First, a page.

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Loni Love On Chris Christie In Drag, And Why There Are So Many Great Lesbian Comedians
Queerty asked San Francisco barman-turned-comic Yuri Kagan, author of Vodka & Limelight, to chat with Loni Love a few weeks after his conversation with another great female comedian, Margaret Cho.
Some time ago, I had the pleasure of opening for Loni Love, the comedian, actress and cohost of the talk show The Real. I must have done OK because she asked me if I would like to come back the next day and open for her again.
Elated and flat out drunk after the show, I replied, “Shut the F up. Really? Like for real?” So needless to say, when Queerty asked me to interview Love, concluding her Being Loni tour, it was another chance to talk to her.
Queerty: What is Being Loni?
Loni Love: It’s a one-hour special that follows different projects I’ve been doing. I hope people that people take away from it being inspired to go for their goals and aim for their dreams. Also to give my “love bugs,” my fans, a little bit more of me.
What makes The Real different? Of you, Jeannie Mai, Tamera Mowry, Tamar Braxton andAdrienne Bailon, who is the biggest diva?
The Real is different because you never know what we are going to do for the day. You are dealing with five girls, five different lives. We come together to try to entertain, inspire and try to give back to our audience. So far it’s working. The biggest diva would be Tamar. That’s because she was born into diva-ism because her whole family is like that. She’s just accustomed to it.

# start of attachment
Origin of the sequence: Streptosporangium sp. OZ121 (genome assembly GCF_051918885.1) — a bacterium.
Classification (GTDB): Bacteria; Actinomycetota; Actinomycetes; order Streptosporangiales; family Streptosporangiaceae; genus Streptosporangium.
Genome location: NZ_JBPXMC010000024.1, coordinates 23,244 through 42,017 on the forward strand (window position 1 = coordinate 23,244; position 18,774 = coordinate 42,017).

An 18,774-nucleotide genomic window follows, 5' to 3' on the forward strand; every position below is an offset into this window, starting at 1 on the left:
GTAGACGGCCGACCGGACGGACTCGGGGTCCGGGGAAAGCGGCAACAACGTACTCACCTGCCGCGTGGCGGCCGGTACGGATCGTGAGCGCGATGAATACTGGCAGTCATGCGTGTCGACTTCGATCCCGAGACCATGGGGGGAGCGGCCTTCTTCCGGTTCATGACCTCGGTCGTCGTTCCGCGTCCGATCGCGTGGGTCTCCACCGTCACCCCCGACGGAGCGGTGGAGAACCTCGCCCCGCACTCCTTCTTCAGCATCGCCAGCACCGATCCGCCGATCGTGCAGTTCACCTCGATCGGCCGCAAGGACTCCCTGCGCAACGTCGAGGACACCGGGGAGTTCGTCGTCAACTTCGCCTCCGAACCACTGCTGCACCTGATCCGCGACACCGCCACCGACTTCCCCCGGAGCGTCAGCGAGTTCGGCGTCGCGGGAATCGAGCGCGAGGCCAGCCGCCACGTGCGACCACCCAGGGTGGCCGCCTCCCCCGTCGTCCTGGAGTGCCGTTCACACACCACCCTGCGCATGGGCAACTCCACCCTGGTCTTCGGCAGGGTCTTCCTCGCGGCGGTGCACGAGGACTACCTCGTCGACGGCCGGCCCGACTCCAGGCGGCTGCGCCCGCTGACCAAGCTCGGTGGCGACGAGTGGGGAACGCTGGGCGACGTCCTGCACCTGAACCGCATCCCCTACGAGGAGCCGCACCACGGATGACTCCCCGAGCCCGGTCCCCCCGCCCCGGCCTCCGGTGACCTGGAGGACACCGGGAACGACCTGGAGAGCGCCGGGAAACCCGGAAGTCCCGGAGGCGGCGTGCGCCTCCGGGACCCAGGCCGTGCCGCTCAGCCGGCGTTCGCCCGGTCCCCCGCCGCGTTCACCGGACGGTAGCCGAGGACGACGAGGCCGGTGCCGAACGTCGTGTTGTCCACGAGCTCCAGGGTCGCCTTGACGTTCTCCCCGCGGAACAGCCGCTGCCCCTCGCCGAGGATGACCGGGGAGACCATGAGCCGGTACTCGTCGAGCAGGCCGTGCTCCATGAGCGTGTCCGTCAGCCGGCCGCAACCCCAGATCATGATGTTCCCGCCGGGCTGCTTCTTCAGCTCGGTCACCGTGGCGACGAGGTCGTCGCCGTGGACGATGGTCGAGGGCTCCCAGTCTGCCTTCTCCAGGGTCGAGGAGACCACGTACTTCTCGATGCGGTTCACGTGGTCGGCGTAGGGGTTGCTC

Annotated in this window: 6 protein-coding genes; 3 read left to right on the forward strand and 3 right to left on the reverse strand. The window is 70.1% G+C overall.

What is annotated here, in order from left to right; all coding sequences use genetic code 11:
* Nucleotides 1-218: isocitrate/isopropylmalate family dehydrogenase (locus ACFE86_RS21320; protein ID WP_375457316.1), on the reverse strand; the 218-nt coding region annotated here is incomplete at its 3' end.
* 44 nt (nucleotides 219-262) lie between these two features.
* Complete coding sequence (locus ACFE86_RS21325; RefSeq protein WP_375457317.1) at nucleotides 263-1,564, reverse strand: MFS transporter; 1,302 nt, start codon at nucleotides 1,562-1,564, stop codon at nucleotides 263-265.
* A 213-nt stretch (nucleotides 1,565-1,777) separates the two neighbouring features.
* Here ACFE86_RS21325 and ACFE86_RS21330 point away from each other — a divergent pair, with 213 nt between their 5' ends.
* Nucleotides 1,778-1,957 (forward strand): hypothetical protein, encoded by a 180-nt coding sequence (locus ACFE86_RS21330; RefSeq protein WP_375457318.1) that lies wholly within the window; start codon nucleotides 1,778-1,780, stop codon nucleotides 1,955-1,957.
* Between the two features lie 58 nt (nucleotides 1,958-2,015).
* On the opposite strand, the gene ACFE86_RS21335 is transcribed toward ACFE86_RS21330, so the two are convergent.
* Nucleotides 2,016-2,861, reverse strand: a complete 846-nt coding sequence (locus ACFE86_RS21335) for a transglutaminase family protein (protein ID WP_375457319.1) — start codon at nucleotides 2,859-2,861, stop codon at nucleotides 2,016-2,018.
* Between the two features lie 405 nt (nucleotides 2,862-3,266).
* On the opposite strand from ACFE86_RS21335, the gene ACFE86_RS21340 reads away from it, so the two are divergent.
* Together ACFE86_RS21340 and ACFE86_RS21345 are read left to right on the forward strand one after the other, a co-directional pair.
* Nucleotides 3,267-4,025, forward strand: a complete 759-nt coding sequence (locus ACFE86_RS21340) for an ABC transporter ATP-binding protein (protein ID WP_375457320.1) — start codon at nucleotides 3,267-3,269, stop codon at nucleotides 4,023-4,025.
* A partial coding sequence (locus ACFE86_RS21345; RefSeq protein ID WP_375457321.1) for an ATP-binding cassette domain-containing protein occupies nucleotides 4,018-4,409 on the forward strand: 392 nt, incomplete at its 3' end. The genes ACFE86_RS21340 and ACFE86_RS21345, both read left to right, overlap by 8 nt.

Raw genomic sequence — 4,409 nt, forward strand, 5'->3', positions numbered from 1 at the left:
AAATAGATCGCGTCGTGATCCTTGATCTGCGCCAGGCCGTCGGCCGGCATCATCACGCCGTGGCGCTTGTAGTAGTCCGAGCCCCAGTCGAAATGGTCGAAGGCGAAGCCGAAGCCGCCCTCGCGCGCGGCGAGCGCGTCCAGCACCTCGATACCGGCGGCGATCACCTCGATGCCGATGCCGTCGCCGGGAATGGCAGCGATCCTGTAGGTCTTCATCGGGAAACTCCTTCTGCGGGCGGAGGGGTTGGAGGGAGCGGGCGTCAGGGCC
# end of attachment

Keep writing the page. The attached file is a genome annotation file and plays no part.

As a comic being on a live show do you censor yourself? Have you ever had to issue an apology?
So far I have as a comic not had to make an apology. As you know comedy is changing. You know, I think it’s just a sign of the times. People are very sensitive. I think you have to be a little more aware of things. So it’s not necessarily just censoring one’s self. Just being more aware of things that maybe in the past people could have gotten away with but on the air-waves they can’t necessarily do that.
Do you think that political-correctness has helped or hindered comedy?